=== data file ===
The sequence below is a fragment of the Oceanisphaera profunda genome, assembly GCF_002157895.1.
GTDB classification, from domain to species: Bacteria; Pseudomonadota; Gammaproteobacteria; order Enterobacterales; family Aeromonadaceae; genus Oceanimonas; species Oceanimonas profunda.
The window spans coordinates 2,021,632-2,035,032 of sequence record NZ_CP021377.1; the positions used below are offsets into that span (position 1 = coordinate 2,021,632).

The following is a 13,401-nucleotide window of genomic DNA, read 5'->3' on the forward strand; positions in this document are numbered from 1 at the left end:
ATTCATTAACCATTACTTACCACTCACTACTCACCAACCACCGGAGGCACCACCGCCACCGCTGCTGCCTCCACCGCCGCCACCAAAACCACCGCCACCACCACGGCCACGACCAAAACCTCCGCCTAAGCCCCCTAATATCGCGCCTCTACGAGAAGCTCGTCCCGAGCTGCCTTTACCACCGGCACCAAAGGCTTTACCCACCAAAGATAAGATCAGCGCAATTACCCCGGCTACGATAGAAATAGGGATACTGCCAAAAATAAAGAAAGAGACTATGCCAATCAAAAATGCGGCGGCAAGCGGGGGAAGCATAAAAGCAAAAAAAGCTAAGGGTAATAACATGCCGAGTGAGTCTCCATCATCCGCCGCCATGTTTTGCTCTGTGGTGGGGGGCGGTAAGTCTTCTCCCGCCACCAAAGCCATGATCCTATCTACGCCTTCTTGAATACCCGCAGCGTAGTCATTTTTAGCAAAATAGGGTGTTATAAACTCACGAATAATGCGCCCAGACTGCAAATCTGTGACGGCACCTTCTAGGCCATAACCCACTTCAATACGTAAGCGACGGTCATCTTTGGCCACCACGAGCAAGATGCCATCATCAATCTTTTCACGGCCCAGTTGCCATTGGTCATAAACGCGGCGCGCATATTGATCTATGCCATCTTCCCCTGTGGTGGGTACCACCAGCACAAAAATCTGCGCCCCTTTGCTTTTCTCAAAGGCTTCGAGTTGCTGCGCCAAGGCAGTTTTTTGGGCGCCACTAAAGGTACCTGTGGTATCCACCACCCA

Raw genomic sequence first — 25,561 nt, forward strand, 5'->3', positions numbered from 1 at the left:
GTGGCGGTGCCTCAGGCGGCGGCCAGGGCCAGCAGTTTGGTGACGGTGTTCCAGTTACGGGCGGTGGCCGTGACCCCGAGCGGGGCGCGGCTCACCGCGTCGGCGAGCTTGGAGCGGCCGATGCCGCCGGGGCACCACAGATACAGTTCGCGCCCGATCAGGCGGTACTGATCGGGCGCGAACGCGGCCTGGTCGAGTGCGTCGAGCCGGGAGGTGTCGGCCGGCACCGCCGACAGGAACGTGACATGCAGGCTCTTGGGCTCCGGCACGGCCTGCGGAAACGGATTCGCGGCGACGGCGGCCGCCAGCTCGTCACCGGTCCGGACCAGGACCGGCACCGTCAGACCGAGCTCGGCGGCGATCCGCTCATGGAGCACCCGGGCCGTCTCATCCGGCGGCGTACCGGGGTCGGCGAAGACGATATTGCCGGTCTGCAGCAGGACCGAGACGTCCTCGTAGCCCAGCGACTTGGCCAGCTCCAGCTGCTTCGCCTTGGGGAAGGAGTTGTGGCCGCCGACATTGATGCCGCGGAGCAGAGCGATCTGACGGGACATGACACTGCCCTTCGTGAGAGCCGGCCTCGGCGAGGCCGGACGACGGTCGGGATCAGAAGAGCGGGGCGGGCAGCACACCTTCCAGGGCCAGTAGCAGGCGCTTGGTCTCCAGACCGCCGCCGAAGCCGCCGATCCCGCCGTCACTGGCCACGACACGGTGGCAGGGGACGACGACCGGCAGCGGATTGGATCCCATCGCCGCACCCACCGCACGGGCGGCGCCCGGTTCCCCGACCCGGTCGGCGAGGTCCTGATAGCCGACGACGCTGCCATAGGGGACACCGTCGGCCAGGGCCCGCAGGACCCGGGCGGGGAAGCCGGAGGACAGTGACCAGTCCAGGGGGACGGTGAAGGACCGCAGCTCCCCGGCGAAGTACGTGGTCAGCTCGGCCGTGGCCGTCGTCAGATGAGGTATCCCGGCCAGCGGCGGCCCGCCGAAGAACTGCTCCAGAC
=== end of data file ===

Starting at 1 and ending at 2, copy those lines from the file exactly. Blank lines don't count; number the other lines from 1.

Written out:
The sequence below is a fragment of the Oceanisphaera profunda genome, assembly GCF_002157895.1.
GTDB classification, from domain to species: Bacteria; Pseudomonadota; Gammaproteobacteria; order Enterobacterales; family Aeromonadaceae; genus Oceanimonas; species Oceanimonas profunda.